Use of the cluster log

(Note: none of this applies to the local “dout” logging. This is about the cluster log that we send through the mon daemons)


Use ERR for situations where the cluster cannot do its job for some reason. For example: we tried to do a write, but it returned an error, or we tried to read something, but it’s corrupt so we can’t, or we scrubbed a PG but the data was inconsistent so we can’t recover.

Use WRN for incidents that the cluster can handle, but have some abnormal/negative aspect, such as a temporary degredation of service, or an unexpected internal value. For example, a metadata error that can be auto-fixed, or a slow operation.

Use INFO for ordinary cluster operations that do not indicate a fault in Ceph. It is especially important that INFO level messages are clearly worded and do not cause confusion or alarm.


It is important that messages of all severities are not excessively frequent. Consumers may be using a rotating log buffer that contains messages of all severities, so even DEBUG messages could interfere with proper display of the latest INFO messages if the DEBUG messages are too frequent.

Remember that if you have a bad state (as opposed to event), that is what health checks are for – do not spam the cluster log to indicate a continuing unhealthy state.

Do not emit cluster log messages for events that scale with the number of clients or level of activity on the system, or for events that occur regularly in normal operation. For example, it would be inappropriate to emit a INFO message about every new client that connects (scales with #clients), or to emit and INFO message about every CephFS subtree migration (occurs regularly).

Language and formatting

(Note: these guidelines matter much less for DEBUG-level messages than
for INFO and above. Concentrate your efforts on making INFO/WRN/ERR messages as readable as possible.)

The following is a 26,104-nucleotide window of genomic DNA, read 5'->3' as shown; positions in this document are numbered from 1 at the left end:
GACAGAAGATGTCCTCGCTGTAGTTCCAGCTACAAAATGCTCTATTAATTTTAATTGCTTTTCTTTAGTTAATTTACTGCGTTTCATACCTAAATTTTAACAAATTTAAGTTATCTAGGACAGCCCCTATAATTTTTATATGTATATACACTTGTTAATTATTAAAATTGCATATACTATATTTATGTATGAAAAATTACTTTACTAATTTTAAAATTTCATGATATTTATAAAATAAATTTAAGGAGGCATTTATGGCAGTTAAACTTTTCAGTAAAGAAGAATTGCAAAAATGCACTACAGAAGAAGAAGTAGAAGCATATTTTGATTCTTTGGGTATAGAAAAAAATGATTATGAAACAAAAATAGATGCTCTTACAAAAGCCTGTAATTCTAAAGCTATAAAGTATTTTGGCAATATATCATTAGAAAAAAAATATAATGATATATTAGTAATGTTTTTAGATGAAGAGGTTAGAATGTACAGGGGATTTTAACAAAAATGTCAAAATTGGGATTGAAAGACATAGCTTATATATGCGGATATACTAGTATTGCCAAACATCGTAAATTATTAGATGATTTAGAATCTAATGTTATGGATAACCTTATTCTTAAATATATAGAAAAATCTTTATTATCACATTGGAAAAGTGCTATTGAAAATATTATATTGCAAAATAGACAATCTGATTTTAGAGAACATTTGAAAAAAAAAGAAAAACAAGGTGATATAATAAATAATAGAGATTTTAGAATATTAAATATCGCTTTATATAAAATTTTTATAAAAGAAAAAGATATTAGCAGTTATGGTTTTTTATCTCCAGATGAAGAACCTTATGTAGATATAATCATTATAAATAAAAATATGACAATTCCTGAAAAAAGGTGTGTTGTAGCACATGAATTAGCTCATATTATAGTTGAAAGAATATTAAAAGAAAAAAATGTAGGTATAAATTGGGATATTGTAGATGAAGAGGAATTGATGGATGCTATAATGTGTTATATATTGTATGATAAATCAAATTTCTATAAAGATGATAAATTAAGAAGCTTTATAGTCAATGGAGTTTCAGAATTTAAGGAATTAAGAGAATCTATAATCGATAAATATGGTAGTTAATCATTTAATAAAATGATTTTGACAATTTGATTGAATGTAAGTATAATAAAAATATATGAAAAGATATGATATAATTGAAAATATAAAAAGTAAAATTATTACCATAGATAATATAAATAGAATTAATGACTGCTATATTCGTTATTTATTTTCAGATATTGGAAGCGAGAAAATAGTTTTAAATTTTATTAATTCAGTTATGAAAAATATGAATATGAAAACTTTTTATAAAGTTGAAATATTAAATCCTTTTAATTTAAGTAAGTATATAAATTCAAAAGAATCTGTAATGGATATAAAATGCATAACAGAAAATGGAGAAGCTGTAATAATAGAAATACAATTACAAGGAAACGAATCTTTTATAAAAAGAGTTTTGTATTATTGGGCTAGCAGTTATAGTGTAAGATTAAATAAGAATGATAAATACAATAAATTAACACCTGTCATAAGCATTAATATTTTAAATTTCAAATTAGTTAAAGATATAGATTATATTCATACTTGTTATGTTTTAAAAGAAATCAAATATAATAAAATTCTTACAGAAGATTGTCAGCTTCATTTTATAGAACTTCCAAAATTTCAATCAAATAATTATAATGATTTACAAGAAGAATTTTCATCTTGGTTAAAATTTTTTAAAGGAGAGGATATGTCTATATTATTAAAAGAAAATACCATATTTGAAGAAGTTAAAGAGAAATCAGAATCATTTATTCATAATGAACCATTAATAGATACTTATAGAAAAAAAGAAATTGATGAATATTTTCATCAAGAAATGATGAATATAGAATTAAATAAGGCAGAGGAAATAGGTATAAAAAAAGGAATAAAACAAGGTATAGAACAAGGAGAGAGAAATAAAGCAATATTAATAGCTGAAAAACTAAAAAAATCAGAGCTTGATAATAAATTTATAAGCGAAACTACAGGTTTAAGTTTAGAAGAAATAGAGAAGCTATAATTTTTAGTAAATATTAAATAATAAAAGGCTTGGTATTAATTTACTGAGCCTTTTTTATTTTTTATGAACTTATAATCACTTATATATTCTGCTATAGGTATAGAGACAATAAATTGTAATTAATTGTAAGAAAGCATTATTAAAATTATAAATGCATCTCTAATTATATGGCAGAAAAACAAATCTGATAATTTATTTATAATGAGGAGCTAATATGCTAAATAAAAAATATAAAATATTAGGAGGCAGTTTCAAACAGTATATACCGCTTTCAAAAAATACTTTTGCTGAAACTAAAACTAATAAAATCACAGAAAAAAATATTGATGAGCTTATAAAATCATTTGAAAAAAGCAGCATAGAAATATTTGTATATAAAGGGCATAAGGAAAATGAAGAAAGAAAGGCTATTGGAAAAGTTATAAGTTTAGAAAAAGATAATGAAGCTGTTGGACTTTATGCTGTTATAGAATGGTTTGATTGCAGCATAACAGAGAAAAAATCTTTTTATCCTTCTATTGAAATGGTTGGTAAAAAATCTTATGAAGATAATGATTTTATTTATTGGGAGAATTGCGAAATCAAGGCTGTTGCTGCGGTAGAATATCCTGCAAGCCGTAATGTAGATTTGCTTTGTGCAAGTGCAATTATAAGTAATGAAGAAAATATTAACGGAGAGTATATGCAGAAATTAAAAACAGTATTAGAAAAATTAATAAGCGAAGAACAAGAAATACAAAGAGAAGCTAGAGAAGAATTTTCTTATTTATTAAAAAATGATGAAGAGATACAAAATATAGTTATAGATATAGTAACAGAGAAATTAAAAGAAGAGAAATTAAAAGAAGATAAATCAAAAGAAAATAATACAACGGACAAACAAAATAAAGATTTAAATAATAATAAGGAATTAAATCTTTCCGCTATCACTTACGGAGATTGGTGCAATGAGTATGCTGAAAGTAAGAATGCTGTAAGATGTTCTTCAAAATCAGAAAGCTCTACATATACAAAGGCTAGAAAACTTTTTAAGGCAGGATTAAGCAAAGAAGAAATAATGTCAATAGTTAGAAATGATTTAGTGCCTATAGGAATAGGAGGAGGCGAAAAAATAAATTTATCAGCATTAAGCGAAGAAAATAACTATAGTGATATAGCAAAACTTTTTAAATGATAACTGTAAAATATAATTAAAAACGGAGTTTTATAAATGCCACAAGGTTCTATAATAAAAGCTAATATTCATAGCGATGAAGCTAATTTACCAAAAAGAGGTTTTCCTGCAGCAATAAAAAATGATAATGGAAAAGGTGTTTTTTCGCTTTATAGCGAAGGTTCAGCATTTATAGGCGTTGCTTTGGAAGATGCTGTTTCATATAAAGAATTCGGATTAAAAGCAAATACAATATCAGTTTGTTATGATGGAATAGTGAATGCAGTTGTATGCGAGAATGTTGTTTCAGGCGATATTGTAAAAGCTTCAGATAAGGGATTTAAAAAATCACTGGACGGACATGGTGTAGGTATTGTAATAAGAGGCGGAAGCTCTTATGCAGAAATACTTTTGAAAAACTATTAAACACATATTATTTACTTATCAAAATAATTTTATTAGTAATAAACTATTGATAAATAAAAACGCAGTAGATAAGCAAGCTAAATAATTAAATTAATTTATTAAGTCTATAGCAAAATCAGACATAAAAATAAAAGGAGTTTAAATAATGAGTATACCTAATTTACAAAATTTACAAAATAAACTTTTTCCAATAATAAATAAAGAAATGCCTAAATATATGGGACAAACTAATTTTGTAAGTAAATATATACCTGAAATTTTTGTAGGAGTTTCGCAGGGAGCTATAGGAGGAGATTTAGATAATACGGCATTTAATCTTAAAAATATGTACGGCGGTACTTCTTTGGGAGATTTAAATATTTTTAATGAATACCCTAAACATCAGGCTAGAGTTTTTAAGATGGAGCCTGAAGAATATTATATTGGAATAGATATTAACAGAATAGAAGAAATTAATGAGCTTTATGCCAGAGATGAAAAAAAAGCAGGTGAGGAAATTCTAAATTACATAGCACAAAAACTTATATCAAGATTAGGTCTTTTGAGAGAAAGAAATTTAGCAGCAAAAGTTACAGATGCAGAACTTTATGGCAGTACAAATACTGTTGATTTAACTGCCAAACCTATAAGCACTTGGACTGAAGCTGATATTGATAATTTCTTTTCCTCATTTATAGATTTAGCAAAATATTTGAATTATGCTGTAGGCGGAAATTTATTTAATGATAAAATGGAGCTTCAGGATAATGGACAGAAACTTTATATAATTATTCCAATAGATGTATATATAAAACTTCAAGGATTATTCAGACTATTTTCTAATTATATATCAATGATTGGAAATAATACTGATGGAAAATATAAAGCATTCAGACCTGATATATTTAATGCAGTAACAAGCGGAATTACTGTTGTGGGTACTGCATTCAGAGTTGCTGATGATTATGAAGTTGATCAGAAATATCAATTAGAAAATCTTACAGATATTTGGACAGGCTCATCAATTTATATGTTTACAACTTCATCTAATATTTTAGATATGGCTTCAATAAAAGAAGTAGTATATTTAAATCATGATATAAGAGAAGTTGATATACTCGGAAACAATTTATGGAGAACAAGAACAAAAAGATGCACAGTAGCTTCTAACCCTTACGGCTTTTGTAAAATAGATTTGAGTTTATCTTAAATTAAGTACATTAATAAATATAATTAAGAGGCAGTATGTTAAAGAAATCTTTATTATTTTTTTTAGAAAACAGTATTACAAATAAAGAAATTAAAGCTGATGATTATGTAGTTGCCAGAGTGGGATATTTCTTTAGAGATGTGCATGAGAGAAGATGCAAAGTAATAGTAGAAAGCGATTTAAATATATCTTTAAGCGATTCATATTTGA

Use the passive voice. For example, use “Object xyz could not be read”, rather than “I could not read the object xyz”.

Print long/big identifiers, such as inode numbers, as hex, prefixed with an 0x so that the user can tell it is hex. We do this because the 0x makes it unambiguous (no equivalent for decimal), and because the hex form is more likely to fit on the screen.

Print size quantities as a human readable MB/GB/etc, including the unit at the end of the number. Exception: if you are specifying an offset, where precision is essential to the meaning, then you can specify the value in bytes (but print it as hex).

Make a good faith effort to fit your message on a single line. It does not have to be guaranteed, but it should at least usually be the case. That means, generally, no printing of lists unless there are only a few items in the list.

Use nouns that are meaningful to the user, and defined in the documentation. Common acronyms are OK – don’t waste screen space typing “Rados Object Gateway” instead of RGW. Do not use internal class names like “MDCache” or “Objecter”. It is okay to mention internal structures if they are the direct subject of the message, for example in a corruption, but use plain english. Example: instead of “Objecter requests” say “OSD client requests” Example: it is okay to mention internal structure in the context of “Corrupt session table” (but don’t say “Corrupt SessionTable”)

Where possible, describe the consequence for system availability, rather than only describing the underlying state. For example, rather than saying “MDS myfs.0 is replaying”, say that “myfs is degraded, waiting for myfs.0 to finish starting”.

While common acronyms are fine, don’t randomly truncate words. It’s not “dir ino”, it’s “directory inode”.

If you’re logging something that “should never happen”, i.e. a situation where it would be an assertion, but we’re helpfully not crashing, then make that clear in the language – this is probably not a situation that the user can remediate themselves.

Avoid UNIX/programmer jargon. Instead of “errno”, just say “error” (or preferably give something more descriptive than the number!)

Do not mention cluster map epochs unless they are essential to the meaning of the message. For example, “OSDMap epoch 123 is corrupt” would be okay (the epoch is the point of the message), but saying “OSD 123 is down in OSDMap epoch 456” would not be (the osdmap and epoch concepts are an implementation detail, the down-ness of the OSD is the real message). Feel free to send additional detail to the daemon’s local log (via dout/derr).

If you log a problem that may go away in the future, make sure you also log when it goes away. Whatever priority you logged the original message at, log the “going away” message at INFO.